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Off topic: One way of looking at our profession
Thread poster: Jack Doughty

Jack Doughty  Identity Verified
United Kingdom
Local time: 04:16
Member (2000)
Russian to English
+ ...
Jan 12, 2003

Just found this short story on another website & thought it worth sharing.

The Oldest Profession in the World

by Tim Nicholson

My first contact with the world of translation was in Madrid in the early

1980s where I was living in a garret flat, my only source of income a

monthly wad of notes pressed into my hand by an unregistered staff member

of the Irish embassy at a prearranged venue.

It was on a balmy evening in late spring that I first met Amaia who was

working the terraces in the Plaza Mayor. Of course I had seen the

\"palabreras\" before, shuffling from table to table offering cheap

translations, with one eye over their shoulders for the police, but I had

always avoided entering into conversation with such people. Amaia, however,

was different. Unlike the others, she held her head proudly, and her first

words were: \"Any of these (she waved a dismissive hand in the direction of

the other translators on the beat) could do the job in half the time and

for half of my price, but if you believe that quality is worth paying for,

I\'m the one you\'re looking for\". I had been brought up a strict

monolinguist, and I was instinctively repulsed by her offer, but I invited

her to stay for a drink with me.

After that, we began to meet regularly, though in all the time I knew her I

never once paid for her to translate for me. Her story was all too

familiar. She had had a respectable job as a prostitute, working in some of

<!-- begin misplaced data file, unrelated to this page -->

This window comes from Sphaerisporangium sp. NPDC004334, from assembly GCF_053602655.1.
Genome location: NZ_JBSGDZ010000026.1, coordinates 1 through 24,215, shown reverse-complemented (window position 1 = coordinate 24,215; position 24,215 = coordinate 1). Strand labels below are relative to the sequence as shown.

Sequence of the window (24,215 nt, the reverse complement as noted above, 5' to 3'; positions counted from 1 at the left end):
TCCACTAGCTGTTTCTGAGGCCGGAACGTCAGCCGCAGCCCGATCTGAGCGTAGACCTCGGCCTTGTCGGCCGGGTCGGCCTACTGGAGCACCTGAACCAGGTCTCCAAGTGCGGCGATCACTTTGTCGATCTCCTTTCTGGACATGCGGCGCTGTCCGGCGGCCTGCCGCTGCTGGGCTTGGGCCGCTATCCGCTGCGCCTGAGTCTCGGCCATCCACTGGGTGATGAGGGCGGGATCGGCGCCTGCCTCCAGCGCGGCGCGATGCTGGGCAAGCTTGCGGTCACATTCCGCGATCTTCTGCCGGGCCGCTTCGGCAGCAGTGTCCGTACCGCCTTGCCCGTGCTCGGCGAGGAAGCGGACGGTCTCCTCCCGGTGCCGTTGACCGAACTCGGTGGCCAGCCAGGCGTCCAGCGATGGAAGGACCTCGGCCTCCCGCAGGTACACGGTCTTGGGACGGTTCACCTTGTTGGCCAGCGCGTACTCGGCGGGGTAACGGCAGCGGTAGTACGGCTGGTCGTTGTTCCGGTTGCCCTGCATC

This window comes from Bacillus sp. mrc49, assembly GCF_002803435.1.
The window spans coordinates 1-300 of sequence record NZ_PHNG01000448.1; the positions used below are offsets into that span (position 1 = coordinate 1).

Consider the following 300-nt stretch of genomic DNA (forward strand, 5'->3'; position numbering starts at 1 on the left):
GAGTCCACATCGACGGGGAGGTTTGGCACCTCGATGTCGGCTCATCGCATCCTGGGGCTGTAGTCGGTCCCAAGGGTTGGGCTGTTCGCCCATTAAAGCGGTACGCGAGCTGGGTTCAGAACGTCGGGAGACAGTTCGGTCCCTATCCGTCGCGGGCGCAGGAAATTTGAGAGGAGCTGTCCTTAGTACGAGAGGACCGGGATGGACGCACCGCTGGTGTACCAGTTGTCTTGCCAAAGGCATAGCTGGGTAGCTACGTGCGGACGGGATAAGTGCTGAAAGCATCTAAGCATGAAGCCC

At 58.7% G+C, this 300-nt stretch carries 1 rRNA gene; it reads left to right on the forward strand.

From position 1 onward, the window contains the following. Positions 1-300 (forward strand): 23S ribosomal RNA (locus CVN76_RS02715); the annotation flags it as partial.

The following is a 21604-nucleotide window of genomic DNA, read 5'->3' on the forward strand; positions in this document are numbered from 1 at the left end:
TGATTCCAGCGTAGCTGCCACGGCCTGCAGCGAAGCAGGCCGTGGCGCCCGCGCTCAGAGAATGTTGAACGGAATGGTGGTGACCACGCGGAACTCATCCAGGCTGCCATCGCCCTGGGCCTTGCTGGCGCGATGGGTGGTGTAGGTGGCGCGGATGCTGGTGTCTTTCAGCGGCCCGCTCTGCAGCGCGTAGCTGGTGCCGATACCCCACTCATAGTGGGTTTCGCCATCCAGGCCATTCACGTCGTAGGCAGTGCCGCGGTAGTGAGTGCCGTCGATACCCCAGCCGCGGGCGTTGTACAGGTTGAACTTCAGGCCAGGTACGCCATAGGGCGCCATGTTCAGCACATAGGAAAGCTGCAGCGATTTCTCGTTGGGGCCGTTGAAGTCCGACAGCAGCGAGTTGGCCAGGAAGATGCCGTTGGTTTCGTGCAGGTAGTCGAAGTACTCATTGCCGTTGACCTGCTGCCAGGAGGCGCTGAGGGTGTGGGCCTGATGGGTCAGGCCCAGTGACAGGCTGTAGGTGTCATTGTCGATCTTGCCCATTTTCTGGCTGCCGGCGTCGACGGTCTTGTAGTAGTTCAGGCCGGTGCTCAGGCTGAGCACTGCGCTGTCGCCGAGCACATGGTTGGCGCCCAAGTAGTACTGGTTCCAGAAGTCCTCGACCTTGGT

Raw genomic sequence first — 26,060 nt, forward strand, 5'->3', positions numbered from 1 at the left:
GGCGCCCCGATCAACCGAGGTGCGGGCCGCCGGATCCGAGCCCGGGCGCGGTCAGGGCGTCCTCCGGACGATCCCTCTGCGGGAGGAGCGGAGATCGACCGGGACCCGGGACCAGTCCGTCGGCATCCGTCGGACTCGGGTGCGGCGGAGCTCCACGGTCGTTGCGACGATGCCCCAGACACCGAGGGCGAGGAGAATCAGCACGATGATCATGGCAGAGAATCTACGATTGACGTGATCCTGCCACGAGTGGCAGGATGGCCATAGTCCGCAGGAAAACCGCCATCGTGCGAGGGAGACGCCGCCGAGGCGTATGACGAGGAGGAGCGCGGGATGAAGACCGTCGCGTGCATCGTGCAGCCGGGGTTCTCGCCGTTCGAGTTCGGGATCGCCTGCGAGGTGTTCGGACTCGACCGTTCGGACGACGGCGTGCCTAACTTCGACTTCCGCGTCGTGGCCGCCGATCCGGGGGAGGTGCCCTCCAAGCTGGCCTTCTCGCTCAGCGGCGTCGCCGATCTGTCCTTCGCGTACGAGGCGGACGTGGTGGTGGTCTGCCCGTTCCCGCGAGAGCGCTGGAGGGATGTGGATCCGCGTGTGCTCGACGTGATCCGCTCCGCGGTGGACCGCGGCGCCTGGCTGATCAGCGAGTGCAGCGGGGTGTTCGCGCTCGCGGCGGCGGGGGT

the better clubs in the area, but desperation and an ugly knife scar across

her right cheek had led her into the sordid world of translation. Her

brother, Javier, sent by the family to Madrid to try to rescue her from

immorality, had fallen into the same trap. The first time I met him I knew

from the glazed eyes, ghoulish stare and nervous inability to stay quiet

that he was a simultaneous interpreter.

After a change of government in Ireland and a new policy on international

\"diplomacy\" even my pitiful income for \"information\" had dried up, and I

eventually went to live with Amaia and Javier and inevitably to work with

them. Despite the apparent misery of our existence, they were not unhappy

times. I worked mainly as a \"frilansa\", having learnt from my new friends

to avoid the agencies, which tempted innocent young translators in with

promises of steady work and careful client control, but which always ended

up sapping the spirit of even the hardiest, forcing them to work

unbelievable hours at low pay, and never allowing them the chance to turn